Neisseria gonorrhoeae colony opacity-associated (Opa) proteins bind to human carcinoembryonic antigen cellular adhesion molecules (CEACAM) found on host cells including T lymphocytes. Opa binding to CEACAM1 suppresses the activation of CD4+ T cells in response to a variety of stimuli. In this study, we use primary human CD4+ T cells isolated from peripheral blood to define the molecular events occurring subsequent to Opa-CEACAM1 binding. We establish that, in contrast to other cell types, T cells do not engulf N. gonorrhoeae upon CEACAM1 binding. Instead, the bacteria recruit CEACAM1 from intracellular stores and maintain it on the T cell surface. Upon TCR ligation, the co-engaged CEACAM1 becomes phosphorylated on tyrosine residues within the ITIMs apparent in the cytoplasmic domain. This allows the recruitment and subsequent activation of the src homology domain 2-containing tyrosine phosphatases SHP-1 and SHP-2 at the site of bacterial attachment, which prevents the normal tyrosine phosphorylation of the CD3ζ-chain and ZAP-70 kinase in response to TCR engagement. Combined, this dynamic response allows the bacteria to effectively harness the coinhibitory function of CEACAM1 to suppress the adaptive immune response at its earliest step.
Despite the availability of effective antibiotic therapies, Neisseria gonorrhoeae cause over 62 million infections each year (1). The bacteria persist within the human population because of their remarkable ability to alter surface Ag (2) and actively suppress T lymphocyte responses (3). These attributes presumably combine to explain the absence of protective immunity in response to infection (4).
The infection begins with the attachment of the bacterium’s type IV pili binding to the apical side of the host mucosal cells (5). More intimate attachment is then established by one of a variety of adhesins (6). Of these, the colony opacity-associated (Opa)3 proteins have been shown to allow bacterial transcellular transcytosis through polarized epithelial monolayers (7) so that they ultimately emerge in the subepithelial tissues (7, 8). Each gonococcal strain encodes up to 11 related but antigenically distinct Opa variants (9). The opa alleles are constitutively transcribed, but Opa protein expression is phase variable due to RecA-independent changes in the number of pentanucleotide coding repeat units within the leader sequence (10). Slippage of the DNA polymerase during bacterial replication causes an insertion or deletion of one or more repeated sequences, thereby causing the Opa coding sequence to fall in or out of the translational reading frame. Although a relevant animal model does not exist, neisserial infection appears to require Opa proteins because gonococci recovered after natural or experimental human infection typically express one or more Opa variants (11, 12).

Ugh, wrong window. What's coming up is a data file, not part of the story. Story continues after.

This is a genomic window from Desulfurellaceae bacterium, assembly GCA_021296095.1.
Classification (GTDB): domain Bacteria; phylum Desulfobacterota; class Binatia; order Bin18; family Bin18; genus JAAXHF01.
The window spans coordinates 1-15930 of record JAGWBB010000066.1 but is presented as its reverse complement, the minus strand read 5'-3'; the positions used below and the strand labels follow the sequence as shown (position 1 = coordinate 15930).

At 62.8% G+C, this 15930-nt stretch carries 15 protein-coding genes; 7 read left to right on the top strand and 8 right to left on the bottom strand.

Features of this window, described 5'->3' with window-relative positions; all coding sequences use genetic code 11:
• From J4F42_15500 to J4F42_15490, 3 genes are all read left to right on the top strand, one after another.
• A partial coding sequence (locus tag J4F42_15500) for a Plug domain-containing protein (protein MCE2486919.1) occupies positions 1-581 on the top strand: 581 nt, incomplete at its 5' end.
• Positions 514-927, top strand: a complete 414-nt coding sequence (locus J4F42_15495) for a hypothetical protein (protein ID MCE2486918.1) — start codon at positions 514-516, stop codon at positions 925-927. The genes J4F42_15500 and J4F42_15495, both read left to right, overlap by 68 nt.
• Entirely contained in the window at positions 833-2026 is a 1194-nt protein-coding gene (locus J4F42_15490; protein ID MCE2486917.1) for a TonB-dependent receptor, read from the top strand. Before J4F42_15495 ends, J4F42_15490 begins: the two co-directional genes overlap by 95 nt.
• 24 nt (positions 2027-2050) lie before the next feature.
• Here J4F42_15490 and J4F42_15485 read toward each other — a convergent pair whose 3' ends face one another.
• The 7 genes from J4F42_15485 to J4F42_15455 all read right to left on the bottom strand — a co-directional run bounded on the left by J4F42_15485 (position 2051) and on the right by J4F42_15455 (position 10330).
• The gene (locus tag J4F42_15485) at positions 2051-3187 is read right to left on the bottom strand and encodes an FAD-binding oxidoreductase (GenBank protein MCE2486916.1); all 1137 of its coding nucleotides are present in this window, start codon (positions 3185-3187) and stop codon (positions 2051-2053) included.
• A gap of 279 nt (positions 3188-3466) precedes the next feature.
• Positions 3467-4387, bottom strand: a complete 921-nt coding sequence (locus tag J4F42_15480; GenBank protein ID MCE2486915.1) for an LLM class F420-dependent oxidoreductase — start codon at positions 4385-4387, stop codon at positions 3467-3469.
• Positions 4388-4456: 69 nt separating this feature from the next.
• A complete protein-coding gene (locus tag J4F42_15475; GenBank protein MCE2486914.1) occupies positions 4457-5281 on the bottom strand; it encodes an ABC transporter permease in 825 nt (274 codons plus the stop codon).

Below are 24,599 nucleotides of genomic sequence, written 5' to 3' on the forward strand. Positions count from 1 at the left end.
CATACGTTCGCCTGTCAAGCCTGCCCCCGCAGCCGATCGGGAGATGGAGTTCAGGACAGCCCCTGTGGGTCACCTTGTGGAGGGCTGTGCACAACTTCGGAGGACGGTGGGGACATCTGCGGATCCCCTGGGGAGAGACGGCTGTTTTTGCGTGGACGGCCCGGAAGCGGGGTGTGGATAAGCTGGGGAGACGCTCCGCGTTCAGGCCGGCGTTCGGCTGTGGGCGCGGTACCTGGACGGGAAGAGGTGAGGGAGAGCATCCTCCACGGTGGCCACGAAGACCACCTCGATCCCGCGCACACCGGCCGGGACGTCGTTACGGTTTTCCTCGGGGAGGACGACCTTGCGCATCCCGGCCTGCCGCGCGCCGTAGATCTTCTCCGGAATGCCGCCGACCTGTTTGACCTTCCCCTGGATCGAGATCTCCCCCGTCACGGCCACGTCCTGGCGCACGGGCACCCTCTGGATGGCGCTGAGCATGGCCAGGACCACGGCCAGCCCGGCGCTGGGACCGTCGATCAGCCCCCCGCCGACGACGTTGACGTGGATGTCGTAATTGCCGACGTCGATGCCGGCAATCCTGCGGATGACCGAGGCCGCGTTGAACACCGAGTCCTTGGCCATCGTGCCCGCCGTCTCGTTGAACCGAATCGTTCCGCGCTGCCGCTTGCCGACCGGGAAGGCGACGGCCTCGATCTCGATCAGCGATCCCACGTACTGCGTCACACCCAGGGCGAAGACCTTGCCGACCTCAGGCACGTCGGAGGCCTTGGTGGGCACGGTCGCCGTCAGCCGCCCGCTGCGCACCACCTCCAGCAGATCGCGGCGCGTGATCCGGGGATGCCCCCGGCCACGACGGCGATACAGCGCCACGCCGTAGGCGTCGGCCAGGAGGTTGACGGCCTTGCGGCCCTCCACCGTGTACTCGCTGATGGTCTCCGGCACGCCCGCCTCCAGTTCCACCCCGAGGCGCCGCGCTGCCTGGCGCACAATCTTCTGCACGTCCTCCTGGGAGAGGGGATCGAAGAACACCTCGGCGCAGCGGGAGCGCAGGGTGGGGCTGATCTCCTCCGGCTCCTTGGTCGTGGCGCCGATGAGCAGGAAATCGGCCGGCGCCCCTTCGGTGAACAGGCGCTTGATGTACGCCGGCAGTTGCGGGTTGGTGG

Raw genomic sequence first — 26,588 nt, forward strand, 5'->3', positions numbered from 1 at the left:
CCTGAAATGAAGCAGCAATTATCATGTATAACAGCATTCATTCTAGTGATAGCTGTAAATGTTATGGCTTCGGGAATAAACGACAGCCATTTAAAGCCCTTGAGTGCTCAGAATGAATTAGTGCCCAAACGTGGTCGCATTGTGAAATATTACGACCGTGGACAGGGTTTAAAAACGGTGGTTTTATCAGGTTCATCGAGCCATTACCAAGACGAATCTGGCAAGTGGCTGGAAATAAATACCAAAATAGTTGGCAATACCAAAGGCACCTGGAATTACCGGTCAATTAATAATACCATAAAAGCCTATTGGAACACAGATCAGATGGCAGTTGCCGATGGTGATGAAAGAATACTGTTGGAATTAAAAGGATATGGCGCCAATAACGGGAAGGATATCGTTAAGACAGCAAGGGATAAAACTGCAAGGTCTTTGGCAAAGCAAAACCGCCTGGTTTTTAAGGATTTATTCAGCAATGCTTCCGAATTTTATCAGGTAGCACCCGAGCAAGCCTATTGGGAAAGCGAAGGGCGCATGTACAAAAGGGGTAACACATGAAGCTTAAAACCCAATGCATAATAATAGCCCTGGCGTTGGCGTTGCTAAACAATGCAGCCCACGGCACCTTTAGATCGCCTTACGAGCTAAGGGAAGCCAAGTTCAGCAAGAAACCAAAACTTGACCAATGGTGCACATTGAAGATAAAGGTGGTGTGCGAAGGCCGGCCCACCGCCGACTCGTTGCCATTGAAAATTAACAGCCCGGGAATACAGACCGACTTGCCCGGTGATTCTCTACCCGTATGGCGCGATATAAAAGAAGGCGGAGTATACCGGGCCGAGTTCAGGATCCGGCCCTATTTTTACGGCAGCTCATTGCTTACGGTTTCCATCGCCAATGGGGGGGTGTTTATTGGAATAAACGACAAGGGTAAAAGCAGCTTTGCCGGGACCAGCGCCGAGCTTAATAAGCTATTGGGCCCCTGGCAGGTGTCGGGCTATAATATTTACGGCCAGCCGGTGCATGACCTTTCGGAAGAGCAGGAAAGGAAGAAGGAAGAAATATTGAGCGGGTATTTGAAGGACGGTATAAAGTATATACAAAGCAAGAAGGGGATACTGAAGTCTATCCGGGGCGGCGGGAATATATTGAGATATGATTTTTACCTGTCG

Although certain Opa variants bind to heparan sulfate proteoglycan receptors (13, 14, 15), most are specific for members of the carcinoembryonic Ag-related cellular adhesion molecule (CEACAM) family of receptors (16, 17, 18, 19, 20, 21, 22). CEACAMs are members of the Ig superfamily consisting of an amino-terminal Ig variable domain-like region followed by a variable number of Ig constant-like domains. Each CEACAM engages in homophilic and/or heterophilic intercellular binding interactions that affect a wide variety of processes, including cellular growth, activation, and differentiation (reviewed in Ref. 23 , 24). Individual Opa variants are able to bind to the conserved N-terminal domains of CEACAM1, CEACAM3, CEACAM5, and/or CEACAM6 via specific protein-protein interactions (25, 26, 27).
In addition to their role in mucosal colonization, Opa binding to CEACAM1 suppresses T lymphocyte responses to activating stimuli. In particular, N. gonorrhoeae expressing CEACAM1-specific Opa variants inhibit normal T cell expression of the early activation marker CD69 and lymphocyte proliferation in response to TCR engagement in the presence or absence of costimulation with IL-2 or CD28 ligation (3). The Opa-mediated ligation of CEACAM1 is sufficient to cause this effect, because outer membrane vesicles liberated from the bacteria also effectively suppress T cell responses (28).